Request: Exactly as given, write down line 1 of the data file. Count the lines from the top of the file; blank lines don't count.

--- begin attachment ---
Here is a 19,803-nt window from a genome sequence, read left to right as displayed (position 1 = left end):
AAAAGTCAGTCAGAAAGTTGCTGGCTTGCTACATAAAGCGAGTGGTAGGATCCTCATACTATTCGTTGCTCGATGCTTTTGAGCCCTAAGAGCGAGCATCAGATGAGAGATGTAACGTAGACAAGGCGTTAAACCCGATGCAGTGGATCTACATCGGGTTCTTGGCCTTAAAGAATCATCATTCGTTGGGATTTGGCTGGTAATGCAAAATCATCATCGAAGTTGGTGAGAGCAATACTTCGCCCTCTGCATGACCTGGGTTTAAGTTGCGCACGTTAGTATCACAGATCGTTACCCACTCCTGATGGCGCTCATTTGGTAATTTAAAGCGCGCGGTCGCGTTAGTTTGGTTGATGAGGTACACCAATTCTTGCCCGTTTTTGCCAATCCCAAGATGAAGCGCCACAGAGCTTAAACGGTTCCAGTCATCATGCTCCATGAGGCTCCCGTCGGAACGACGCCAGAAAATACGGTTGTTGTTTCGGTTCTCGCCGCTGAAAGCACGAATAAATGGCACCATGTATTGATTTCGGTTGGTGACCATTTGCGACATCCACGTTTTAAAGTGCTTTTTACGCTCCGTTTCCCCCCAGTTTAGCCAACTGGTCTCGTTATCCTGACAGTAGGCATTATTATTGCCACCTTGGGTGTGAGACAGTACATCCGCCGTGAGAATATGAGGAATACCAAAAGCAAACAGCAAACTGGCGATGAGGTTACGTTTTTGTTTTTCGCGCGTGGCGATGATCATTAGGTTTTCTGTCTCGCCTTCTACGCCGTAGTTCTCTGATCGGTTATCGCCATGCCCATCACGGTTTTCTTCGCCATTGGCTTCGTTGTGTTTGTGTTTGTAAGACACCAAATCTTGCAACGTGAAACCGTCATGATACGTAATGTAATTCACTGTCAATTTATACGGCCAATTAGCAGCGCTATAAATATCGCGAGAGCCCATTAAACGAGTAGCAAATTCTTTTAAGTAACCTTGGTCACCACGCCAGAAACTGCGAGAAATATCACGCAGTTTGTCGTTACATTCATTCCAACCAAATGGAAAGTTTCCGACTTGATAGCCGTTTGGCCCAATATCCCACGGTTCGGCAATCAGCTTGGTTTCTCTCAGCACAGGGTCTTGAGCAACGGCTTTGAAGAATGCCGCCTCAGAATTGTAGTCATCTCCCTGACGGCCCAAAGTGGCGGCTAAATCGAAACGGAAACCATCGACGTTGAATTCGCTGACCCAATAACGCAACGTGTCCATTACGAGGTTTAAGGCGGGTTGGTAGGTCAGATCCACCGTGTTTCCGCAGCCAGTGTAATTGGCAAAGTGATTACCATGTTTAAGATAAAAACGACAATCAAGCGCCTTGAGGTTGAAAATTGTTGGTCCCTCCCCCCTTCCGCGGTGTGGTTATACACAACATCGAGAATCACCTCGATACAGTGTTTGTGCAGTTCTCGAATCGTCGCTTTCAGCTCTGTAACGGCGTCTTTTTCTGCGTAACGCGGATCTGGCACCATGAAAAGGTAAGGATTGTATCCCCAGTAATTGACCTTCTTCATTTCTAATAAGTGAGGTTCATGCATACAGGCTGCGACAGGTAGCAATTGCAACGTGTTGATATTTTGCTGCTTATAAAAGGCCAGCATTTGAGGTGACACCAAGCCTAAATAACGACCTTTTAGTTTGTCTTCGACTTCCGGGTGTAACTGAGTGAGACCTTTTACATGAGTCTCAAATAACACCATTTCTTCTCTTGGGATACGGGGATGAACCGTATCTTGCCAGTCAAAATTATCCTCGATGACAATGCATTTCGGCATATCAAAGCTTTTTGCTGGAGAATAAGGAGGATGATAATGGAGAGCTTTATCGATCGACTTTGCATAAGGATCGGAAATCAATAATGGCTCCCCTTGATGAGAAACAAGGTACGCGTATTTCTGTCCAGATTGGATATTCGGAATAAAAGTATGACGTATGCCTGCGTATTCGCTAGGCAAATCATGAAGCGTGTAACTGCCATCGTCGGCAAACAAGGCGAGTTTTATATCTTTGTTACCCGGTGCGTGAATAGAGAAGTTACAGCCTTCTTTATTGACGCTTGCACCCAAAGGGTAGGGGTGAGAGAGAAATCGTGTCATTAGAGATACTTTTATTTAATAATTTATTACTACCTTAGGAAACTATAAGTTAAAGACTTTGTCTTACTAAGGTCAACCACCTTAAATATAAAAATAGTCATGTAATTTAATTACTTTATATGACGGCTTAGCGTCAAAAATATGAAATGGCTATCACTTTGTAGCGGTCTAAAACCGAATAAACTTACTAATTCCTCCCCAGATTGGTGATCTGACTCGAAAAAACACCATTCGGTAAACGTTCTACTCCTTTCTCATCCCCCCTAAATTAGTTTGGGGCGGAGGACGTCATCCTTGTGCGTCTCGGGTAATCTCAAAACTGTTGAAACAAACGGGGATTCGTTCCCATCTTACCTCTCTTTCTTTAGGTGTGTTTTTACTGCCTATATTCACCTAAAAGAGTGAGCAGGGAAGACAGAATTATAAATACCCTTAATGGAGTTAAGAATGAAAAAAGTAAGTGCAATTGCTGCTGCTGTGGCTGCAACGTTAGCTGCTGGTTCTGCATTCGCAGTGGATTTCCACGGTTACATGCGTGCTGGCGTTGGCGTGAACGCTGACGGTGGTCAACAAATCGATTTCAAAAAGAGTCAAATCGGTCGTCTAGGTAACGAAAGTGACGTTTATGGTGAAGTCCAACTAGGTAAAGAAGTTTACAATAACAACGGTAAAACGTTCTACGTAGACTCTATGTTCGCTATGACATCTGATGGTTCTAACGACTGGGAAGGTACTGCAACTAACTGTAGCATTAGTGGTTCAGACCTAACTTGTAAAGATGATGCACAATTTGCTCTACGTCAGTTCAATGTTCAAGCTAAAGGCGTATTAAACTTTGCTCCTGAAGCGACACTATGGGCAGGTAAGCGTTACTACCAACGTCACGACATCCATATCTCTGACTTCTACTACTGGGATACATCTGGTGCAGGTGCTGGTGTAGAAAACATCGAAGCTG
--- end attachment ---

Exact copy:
Here is a 19,803-nt window from a genome sequence, read left to right as displayed (position 1 = left end):